On Saturday, police reportedly used tear gas and rubber bullets, injuring scores of the teenagers - though the authorities denied this.
Police in Bangladesh's capital fired tear gas and rubber bullets Monday to disperse hundreds of demonstrating students, while a prominent human rights group demanded the release of an activist arrested for criticizing the government during more than a week of protests. At least 12,000 people die in the country every year in road accidents that are often blamed on faulty vehicles, reckless driving and lax traffic enforcement.
Nihad El Aabedy and Raheela Mahomed report.
Bangladeshi expatriates have been thoroughly vocal about their support regarding the student protests taking place in the capital as well as the rest of the country.
"It's not true. Nothing happened at Jigatala", Dhaka police spokesman Masudur Rahman told AFP.
Non-student "saboteurs" were using school uniforms and ID cards, the Prime Minister said.
"We are deeply concerned about the reports of violence and call on all for calm", the United Nations resident coordinator Bangladesh Mia Seppo said.
Hasina's warning came as protesters marched towards the scene of Saturday's clashes chanting "We want justice!"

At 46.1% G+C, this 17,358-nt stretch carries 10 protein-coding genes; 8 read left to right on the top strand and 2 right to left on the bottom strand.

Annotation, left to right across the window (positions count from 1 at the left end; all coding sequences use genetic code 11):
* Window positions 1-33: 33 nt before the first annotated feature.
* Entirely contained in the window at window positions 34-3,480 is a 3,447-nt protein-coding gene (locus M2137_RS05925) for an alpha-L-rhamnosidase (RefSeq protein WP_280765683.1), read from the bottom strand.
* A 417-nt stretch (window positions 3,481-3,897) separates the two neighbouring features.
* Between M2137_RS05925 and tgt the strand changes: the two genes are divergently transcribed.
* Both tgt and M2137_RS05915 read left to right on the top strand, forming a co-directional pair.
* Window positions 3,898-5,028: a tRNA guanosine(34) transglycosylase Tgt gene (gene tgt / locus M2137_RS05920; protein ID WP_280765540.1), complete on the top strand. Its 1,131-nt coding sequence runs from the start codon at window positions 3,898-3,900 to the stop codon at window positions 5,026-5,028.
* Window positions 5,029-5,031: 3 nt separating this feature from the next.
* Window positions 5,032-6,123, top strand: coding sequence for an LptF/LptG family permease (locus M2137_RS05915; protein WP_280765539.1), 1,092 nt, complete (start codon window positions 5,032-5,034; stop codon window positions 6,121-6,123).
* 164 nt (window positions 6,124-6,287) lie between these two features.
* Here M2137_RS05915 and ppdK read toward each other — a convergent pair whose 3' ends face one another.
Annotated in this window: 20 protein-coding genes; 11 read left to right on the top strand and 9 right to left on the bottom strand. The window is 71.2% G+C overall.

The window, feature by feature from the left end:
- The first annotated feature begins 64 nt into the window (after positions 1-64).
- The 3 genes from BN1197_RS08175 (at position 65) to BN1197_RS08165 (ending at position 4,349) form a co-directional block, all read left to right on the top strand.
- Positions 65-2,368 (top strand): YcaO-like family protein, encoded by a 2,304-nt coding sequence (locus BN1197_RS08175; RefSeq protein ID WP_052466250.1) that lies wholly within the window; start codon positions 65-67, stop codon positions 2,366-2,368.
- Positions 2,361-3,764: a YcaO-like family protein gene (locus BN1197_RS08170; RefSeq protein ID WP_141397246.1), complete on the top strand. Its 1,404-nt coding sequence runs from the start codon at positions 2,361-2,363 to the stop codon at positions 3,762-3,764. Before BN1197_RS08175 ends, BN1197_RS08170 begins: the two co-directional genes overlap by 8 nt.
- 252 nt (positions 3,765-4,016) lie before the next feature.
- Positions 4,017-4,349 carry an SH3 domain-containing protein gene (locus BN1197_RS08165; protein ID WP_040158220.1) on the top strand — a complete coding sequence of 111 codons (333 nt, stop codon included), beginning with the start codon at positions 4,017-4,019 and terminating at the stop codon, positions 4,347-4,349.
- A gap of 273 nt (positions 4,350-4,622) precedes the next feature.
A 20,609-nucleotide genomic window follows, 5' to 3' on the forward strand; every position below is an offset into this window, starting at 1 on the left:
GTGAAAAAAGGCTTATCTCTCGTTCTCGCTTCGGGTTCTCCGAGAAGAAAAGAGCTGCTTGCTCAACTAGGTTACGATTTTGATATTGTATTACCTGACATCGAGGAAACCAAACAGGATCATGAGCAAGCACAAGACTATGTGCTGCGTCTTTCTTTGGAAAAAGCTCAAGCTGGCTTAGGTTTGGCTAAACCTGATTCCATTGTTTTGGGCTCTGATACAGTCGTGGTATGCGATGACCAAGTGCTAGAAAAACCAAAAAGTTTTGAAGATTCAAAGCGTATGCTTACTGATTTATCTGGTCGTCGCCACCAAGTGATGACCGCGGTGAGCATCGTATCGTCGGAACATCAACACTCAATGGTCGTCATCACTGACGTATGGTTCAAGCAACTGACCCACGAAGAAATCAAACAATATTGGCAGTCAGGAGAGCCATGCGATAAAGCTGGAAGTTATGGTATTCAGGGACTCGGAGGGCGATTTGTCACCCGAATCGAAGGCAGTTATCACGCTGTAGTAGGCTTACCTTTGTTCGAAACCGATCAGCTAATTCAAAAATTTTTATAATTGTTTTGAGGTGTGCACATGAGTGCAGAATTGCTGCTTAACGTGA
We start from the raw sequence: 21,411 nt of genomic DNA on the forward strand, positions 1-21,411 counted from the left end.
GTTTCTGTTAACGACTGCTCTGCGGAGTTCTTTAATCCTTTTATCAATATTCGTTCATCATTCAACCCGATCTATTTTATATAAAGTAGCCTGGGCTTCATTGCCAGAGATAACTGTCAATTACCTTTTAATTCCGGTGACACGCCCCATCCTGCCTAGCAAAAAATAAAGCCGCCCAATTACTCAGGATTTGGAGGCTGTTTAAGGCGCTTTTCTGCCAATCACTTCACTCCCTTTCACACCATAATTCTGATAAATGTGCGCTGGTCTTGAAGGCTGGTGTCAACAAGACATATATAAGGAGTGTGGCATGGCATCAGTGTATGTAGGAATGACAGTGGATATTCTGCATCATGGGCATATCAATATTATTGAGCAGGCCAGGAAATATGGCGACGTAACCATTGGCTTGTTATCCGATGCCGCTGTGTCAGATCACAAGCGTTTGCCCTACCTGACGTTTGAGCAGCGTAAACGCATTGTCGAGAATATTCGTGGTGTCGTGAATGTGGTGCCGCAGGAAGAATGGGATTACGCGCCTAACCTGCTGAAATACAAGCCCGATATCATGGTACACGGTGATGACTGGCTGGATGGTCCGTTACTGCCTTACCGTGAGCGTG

The trigger for the protests and the subsequent crackdown might have stemmed from demands for road safety, but the larger context is a sense of dissatisfaction with the ruling party.More news: MOVE TO IMPEACH SARAKI: In desperation, Senators move to private residence
Authorities have pleaded with demonstrators to call off protests that have almost paralysed Dhaka and prompted foreign embassies to issue travel alerts. Awami League leaders claim the party president's office was attacked by the vested quarter.
Police sources said the DMP has already collected a huge number of photos and other documents, by which they have identified the men throwing stones at police to be members of Jatiyatabadi Chhatra Dal Islami Chhatra Shibir, student members of the BNP and Jamaat-e-Islami, respectively. The government blocked 3G and 4G internet services for a period on Saturday evening - disrupting protesters' efforts to organise and share their actions.
The report adds: "AP photojournalist AM Ahad was badly beaten in the head and in his legs by Chharta League men while he was covering the students' protest in front of Dhaka City College".
But their pleas have had little effect.
An insensitive comment by Shajahan Khan, a government minister with ties to powerful transport unions, fuelled the flames last week.
Mr Khan questioned why there was such an uproar over the two Dhaka children but no reaction when 33 people were killed in an Indian bus crash the day before.
This student movement of Bangladesh could make it hard for the ruling party in the coming general elections because on Saturday the incident has given the opposition party an opportunity to question the government.
The Philippine Embassy in Dhaka is closely monitoring the situation.